Macau (MNA) – A report by Morgan Stanley forecasts gross gaming revenue (GGR) in the city could reach US$53 billion in 2022 if the renewal of casinos licenses is not affected by a a one-time payment or increase in tax.
The research published on Monday is based on the estimation of 6 per cent growth in visitation and 5 per cent increase in spending.
The report also states that dividends/capital returns will grow from the current US$3 billion per annum to more than double in 2020. This will be helped by a fall in capex from US$5 billion per annum in the last four years to US$2 billion per annum, as most part of the new properties gaming are completed.
Morgan Stanley analysts say a new uptrend cycle has started, which will be driven by an improvement in growth quality as ’80 per cent of the forecast profit should come from the mass market segment.’ They brokerage also suggested the Hong Kong-Zhuhai-Macao Bridge and Hengqin will be a ‘game-changer’ in such market evolution.
The research also provides an improved outlook for 2018 and 2019. Morgan Stanley raised its GGR growth forecast for 2018 to 11 per cent from 9 per cent, and to 12 per cent in 2019 from 8 per cent. Consequently, the report upgrades Macau’s industry view from ‘In-line’ to ‘Attractive on positive near/medium/long-term outlook.’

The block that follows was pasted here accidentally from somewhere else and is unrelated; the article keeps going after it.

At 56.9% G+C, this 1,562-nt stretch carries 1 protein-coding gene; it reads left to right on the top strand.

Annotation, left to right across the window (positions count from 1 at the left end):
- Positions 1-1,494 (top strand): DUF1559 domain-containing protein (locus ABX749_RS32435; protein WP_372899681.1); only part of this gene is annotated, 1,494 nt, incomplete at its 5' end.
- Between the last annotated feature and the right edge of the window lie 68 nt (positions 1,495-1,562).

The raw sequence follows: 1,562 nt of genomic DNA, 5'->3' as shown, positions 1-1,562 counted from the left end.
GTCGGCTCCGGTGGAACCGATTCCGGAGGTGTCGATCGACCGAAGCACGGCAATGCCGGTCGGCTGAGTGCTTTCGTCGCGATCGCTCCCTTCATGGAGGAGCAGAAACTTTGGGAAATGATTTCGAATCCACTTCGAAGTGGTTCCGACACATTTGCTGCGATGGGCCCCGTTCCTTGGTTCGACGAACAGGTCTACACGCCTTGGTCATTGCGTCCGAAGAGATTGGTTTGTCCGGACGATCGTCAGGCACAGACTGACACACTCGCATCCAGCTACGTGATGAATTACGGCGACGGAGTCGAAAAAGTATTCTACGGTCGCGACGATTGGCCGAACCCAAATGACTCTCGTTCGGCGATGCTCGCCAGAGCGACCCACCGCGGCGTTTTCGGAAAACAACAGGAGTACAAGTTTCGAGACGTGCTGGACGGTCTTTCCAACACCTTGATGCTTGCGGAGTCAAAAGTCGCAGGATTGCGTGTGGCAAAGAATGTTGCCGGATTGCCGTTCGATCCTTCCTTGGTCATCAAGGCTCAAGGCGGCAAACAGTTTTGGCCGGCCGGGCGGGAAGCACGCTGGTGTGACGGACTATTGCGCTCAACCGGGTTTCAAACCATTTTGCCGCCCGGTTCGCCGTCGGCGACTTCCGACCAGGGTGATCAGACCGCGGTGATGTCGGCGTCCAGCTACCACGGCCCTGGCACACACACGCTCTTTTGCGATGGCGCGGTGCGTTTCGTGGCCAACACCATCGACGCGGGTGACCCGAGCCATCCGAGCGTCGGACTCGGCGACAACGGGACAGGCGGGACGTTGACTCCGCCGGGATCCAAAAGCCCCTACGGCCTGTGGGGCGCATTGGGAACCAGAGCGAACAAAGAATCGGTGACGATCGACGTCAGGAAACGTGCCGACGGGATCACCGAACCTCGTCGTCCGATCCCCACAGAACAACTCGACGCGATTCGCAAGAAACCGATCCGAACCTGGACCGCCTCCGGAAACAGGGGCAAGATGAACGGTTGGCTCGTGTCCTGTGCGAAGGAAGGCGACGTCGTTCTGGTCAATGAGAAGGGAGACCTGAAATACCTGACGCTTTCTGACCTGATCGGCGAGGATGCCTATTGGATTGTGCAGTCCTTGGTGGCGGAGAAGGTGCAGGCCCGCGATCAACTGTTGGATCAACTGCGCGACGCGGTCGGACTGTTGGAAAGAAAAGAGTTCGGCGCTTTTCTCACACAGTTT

The base of the expected growth is directly linked to a change in the economic structure of Mainland China, according to the report.
‘Our China economists are projecting the country to transition into a high-income country by 2027, which directly drives Macau revenue, and infrastructure should support more visitation,’ Morgan Stanley states in the report.
SJM Holdings and MGM China are expected to lead the growth, as they are the latest firms opening resorts in Macau. The brokerage said that there is a ‘high likelihood of doubling the profit and tripling the dividend,’ for them.
Wynn Macau, Wynn Resorts, MGM Resorts and Galaxy could also see 100 per cent upside if they ‘can pay the majority of their cash flows as dividends,’ the research says.
The information flags probable risks including ‘regional competition from Japan/Korea, material financial commitments for license renewal, tightening of credit in China and regulations, RMB devaluation and the planned smoking ban in Macau in 2019.’